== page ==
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School Districts’ Play a Vital Role in Students’ Lives

School districts play a huge role in students’ lives. After all, it is their responsibility to protect our children / their students to the absolute best of their ability, even if it may mean them looking bad.

Bullying, for example, has shown its ugly face at too many schools, in the past decade. How are the school districts handling this outbreak of hostility? Many of them have picked up the anti-bullying campaign, but what are their tactics for handling this problem? Do they bring the student accused of bullying into their offices and confront them, along with their parents to discuss the seriousness of the situation?  Or is the school district weary of publicizing it to the student and their parents and for what reasons?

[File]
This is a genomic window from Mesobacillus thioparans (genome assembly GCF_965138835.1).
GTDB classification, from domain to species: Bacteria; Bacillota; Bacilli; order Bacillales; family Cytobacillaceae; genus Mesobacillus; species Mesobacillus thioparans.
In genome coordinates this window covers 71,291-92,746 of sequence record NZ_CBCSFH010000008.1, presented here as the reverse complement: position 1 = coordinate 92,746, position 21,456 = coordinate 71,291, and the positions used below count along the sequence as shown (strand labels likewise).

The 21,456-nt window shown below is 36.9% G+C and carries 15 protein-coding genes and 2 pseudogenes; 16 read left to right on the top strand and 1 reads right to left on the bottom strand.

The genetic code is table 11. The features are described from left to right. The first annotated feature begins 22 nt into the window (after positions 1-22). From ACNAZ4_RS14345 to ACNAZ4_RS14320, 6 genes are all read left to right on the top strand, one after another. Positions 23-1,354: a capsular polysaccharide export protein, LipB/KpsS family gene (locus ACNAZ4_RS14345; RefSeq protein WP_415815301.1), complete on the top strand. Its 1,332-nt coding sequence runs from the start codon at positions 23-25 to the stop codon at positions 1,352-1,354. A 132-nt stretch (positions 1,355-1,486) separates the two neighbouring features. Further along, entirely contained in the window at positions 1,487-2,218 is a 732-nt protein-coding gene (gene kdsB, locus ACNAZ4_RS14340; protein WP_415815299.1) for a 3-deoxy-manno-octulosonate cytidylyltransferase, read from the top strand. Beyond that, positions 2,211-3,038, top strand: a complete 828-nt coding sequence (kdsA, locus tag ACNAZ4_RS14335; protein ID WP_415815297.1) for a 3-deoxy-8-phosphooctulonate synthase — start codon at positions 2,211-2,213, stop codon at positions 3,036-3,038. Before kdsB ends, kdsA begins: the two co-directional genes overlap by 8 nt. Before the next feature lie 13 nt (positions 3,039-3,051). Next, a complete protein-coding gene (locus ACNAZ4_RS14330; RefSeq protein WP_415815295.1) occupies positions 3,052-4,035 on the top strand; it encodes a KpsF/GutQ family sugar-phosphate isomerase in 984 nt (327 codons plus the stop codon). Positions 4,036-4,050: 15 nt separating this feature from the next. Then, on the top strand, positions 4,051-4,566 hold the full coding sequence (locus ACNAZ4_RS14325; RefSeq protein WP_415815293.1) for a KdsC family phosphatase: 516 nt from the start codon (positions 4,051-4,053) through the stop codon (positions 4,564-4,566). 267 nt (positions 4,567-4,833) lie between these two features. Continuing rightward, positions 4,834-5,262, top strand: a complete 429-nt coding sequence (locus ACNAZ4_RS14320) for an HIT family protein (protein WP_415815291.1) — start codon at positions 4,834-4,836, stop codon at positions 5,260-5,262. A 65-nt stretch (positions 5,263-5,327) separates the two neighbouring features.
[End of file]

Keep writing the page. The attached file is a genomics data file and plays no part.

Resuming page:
School districts have a reputation to uphold. They don’t want to look bad or as if they are to blame, in some way, for the bully’s behavior, so perhaps they keep it quiet and handle it in their own way, rather than confront it through a one-on-one confrontation. I’m sorry, but a school rally, preaching about anti-bullying isn’t going to fix it. Yes, anti-bullying rallies are good for bringing awareness to the student-body, but they do not stop the bullies in their tracks, nor do they make it undesirable to be cruel to another student. This is attained through direct communication.

The truth is, many schools experience bullying and a huge reason for this is because there are no distinct consequences established for bad behavior. Most kids will do things that they know they can get away with, without getting into trouble. However, if there were more consequences enforced for their bad behavior, perhaps, those same students may be less likely to act out through bullying.